Wednesday, April 27, 2011

Switching Gear(s)

I have written a lot about flashlights and folding knives, primarily because they are really cool, but, "satisfied" with what I have in both lights and folding knives, I have recently I have started hunting down other things. I am a lawyer and I travel from court to court everyday. I do a lot of note taking and a lot of hearings. As a result my things need to be really sturdy. Typical ballpoint pens either run out or are destroyed in about a week. My law books and client files (as well as brutal New England winters) put a lot of strain on my bag and so it needs to be tough.

Here is my typical "office" EDC:


In addition to this stuff I have a Tumi Alpha T-Pass briefcase for holding client folders and papers/pens. The last thing I carry is an insulated Kleen Kanteen from LL Bean (it is out of production now, replaced with a crappy LL Bean in-house design that stinks; if you find one of the KK versions, BUY IT, it is awesome) with the plastic shell (to prevent dings) and a Human Gear CapCap.

The Tumi Bag is great, indestructible in most places and replacement parts for everything else (I have gone through three straps, made of seat beat material no less, in seven years). I wish it were a bit smaller as I no longer need a laptop compartment (and really, with smartphones and tablets, who does?). The bottle, I think, is the best of each component available. I love the iPhone 3GS, and the Incipio Feather iPhone case I have works perfectly. Of course, nothing bests the Aeon, in my opinion. The Dragonfly has gotten better, but that is something I am planning on upgrading soon.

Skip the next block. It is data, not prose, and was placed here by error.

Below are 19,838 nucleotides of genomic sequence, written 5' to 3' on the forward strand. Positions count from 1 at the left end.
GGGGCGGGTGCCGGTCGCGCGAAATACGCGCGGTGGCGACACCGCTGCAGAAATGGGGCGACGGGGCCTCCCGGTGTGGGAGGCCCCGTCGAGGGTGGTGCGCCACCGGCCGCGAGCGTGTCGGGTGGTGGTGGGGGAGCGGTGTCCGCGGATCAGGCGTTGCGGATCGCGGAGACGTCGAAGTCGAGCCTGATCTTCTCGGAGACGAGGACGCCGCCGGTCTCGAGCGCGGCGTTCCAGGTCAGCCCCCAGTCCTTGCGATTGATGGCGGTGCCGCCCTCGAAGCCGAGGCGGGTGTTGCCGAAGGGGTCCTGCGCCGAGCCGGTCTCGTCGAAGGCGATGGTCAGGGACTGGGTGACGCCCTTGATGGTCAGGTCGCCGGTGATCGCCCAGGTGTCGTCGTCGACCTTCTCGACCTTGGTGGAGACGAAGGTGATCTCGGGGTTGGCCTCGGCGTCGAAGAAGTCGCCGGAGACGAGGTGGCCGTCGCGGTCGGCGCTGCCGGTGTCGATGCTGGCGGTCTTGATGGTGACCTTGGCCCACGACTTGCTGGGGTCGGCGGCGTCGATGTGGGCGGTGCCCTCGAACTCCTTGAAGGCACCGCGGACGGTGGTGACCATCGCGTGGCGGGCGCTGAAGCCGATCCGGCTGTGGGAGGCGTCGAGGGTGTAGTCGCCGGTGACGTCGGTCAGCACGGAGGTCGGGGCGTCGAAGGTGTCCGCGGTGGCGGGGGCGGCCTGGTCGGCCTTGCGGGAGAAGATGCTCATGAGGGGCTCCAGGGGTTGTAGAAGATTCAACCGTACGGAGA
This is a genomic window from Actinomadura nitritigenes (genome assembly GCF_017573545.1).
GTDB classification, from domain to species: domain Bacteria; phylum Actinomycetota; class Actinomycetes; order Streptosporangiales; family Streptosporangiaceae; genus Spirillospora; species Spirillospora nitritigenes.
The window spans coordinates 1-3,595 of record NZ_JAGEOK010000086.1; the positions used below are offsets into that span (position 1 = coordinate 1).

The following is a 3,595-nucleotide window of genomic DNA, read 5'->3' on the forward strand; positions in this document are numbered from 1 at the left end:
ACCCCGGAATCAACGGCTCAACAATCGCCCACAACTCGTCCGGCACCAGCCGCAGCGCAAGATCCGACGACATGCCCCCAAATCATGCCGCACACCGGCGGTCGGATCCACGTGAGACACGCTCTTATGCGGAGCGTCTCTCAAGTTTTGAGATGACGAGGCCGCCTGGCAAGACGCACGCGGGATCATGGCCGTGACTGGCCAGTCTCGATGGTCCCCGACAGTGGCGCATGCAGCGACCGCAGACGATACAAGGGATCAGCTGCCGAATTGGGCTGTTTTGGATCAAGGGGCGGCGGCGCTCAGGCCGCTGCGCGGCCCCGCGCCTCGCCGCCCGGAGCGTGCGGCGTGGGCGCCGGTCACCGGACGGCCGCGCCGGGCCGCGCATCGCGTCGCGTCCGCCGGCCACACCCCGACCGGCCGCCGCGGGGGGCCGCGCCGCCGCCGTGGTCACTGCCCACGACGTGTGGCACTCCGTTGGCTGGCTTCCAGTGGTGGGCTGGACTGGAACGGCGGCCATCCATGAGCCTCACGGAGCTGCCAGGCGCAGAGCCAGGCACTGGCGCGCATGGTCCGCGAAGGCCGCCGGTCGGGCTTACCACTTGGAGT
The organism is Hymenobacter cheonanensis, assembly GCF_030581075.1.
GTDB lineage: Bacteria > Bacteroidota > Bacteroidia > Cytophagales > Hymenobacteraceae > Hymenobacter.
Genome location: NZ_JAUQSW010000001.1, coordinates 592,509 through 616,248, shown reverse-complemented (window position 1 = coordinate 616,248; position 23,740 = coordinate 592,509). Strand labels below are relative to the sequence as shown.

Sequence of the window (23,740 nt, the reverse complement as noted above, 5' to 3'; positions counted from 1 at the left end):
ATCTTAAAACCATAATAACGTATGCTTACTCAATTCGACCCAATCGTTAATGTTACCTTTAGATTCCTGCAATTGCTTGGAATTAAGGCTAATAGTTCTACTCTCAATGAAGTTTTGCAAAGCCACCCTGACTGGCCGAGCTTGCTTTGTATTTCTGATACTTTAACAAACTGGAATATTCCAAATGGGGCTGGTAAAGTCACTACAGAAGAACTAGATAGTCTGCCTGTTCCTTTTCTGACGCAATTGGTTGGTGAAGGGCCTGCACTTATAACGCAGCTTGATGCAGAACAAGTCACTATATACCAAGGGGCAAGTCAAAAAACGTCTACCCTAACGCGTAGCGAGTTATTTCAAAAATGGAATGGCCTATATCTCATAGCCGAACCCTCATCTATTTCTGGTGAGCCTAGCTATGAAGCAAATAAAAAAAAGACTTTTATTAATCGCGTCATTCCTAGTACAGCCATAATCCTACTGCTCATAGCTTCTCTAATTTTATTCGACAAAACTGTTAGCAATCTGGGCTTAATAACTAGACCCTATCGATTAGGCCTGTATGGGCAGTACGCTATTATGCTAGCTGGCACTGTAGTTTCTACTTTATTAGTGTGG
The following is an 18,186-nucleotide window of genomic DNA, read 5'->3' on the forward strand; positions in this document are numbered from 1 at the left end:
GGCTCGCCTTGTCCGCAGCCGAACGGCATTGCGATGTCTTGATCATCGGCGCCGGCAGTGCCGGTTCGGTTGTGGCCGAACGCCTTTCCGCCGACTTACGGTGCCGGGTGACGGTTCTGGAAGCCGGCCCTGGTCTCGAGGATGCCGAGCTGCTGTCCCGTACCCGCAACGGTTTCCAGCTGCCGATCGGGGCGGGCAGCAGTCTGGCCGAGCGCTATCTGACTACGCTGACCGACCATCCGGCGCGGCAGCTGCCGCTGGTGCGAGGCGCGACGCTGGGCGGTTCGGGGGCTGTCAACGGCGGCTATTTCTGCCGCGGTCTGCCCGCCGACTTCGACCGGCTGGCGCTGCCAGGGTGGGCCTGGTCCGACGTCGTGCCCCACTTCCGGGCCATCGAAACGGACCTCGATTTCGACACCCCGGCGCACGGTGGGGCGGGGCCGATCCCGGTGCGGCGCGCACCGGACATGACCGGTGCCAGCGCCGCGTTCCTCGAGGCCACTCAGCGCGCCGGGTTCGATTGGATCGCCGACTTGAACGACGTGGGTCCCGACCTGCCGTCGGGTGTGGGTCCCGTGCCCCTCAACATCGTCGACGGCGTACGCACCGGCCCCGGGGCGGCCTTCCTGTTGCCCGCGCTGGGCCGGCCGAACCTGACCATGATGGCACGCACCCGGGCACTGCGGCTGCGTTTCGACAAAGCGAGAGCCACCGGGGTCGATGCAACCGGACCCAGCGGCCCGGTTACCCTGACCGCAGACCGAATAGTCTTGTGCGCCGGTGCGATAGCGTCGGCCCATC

This leaves the pen and the notebook. My notebook is actually a paper calendar, a softcover Moleskine 18 month calendar. The pen seen in the picture is a Retro 51 Tornado (I am not linking to it because it is a piece of shit, two broke within a period of about four months). The Moleskine is OK--it works, but it is not sufficiently durable to withstand the daily grind my stuff suffers through. I can't go hardcover, because it is just not pocket friendly, so I am looking for a slightly sturdier notebook. It might seem odd that I have a paper calendar with an iPhone 3GS and it is wonderfully easy calendaring, but the reality is that my schedule is the single most important thing in my daily work. Being late, even a few minutes, can have a huge impact on my clients and my career, so a back up, in the form of a paper calendar, is required. It also helps judges when they say "break our your calendars." Some look at the iPhone as if it were a Gameboy (or a 3DS), so a classically shaped calendar puts them at ease.